Ya know, where you twine this wire around the stone to set it in place, then attach the whole assembly to a necklace? Amazon was absolutely no help, as was the lady at Michaels, who simply waved casually at aisle 3 and left me to my own devices. The stone is about 1" by 3/4". Any linkys would be appreciated.
I wasn’t sure of the name myself since I never had to describe it to anybody else, so I googled it.
Apparently the official name is “wire wrapping” which is an apt description of exactly what you do in the process of making a pendant like that. Such a simple name that it’s easy to forget it’s a name at all.
In general it is just called a setting. (ninjaed I see) There are a number of types, what you are describing is a BezelSetting, specifically a wire wrap bezel setting. A gemstone held in place with prongs and an open back behind (as in a diamond ring) is called a “Prong Setting” (how original!)
You can google some tutorials but it would be better to find a smaller bead shop (not Michael’s) and talk to the staff for their suggestions. Michael’s is not great at helping you figure out how to do the project. (unless you happen upon the right class at the right time, I suppose) To do a wire wrap bezel setting for your first wire project is a bit ambitious, but do-able (it is a bit fiddly, but not inherently hard, you just sometimes need a third (or fourth) hand). Staff in the local stores tend to be very helpful. The great thing about wire wrap is that you can make it wearable now, and if you decide after a bit more experience that you want to try again for something a bit more fancy you can take it apart and try again since you have not done anything to the stone. (ie no glue etc)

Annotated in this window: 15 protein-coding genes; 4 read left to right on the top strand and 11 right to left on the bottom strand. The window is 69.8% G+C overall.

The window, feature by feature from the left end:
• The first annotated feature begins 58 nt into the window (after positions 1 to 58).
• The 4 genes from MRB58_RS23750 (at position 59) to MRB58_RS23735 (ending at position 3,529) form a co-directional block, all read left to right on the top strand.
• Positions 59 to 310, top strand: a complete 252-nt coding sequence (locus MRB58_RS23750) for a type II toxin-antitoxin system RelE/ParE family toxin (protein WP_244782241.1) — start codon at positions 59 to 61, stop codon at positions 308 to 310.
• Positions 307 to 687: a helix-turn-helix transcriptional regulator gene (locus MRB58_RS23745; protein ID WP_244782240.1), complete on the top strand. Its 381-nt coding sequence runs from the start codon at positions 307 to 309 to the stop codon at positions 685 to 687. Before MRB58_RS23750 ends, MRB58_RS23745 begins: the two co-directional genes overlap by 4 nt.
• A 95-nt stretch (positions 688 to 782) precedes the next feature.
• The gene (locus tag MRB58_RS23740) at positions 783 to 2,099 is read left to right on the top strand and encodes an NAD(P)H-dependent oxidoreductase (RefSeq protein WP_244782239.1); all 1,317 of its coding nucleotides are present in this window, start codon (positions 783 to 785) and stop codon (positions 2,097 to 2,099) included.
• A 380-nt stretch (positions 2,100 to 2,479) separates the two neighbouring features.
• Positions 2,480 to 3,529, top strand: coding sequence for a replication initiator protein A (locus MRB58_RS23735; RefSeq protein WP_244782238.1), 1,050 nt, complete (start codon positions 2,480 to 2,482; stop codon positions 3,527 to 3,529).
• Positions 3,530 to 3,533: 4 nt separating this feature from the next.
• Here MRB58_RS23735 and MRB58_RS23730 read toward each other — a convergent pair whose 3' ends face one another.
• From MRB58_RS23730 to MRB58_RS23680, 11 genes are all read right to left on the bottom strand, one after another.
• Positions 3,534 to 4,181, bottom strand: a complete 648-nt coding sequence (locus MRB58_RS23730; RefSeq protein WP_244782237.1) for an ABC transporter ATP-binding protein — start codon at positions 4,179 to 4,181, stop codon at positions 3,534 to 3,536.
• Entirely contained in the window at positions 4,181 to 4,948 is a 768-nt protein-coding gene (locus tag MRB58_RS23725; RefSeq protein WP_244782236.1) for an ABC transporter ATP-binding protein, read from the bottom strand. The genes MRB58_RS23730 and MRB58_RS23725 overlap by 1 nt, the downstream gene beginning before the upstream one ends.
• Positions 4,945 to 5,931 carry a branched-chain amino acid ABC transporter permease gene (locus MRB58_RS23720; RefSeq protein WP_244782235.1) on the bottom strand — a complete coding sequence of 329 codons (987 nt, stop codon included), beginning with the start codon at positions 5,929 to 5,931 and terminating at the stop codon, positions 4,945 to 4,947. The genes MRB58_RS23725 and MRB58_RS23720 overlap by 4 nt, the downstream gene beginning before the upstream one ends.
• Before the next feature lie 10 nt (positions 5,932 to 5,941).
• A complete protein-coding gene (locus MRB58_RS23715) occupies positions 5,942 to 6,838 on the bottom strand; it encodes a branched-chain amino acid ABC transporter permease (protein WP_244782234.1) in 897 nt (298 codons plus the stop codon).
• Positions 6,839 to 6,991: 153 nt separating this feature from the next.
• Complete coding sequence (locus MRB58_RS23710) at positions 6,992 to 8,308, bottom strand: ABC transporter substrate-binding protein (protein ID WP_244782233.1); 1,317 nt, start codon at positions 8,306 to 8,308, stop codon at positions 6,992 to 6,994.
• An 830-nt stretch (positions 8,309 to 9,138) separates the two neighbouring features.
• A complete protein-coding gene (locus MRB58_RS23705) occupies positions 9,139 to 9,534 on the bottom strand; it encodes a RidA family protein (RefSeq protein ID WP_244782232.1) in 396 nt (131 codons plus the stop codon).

There are many types of wire out there. For wire wrap you don’t want “tiger tail” or “memory wire”. Thisis one brand of wire I have used with success.
Good luck with your creation.
Sometimes called caging if I’m reading your question correctly.
depending on the stone you can also use a flat back bail. It glues onto the top of the stone. If you use the right glue it will hold for years. I’ve done dozens of flat stones with flat back, glue on bails. They look very nice and professional.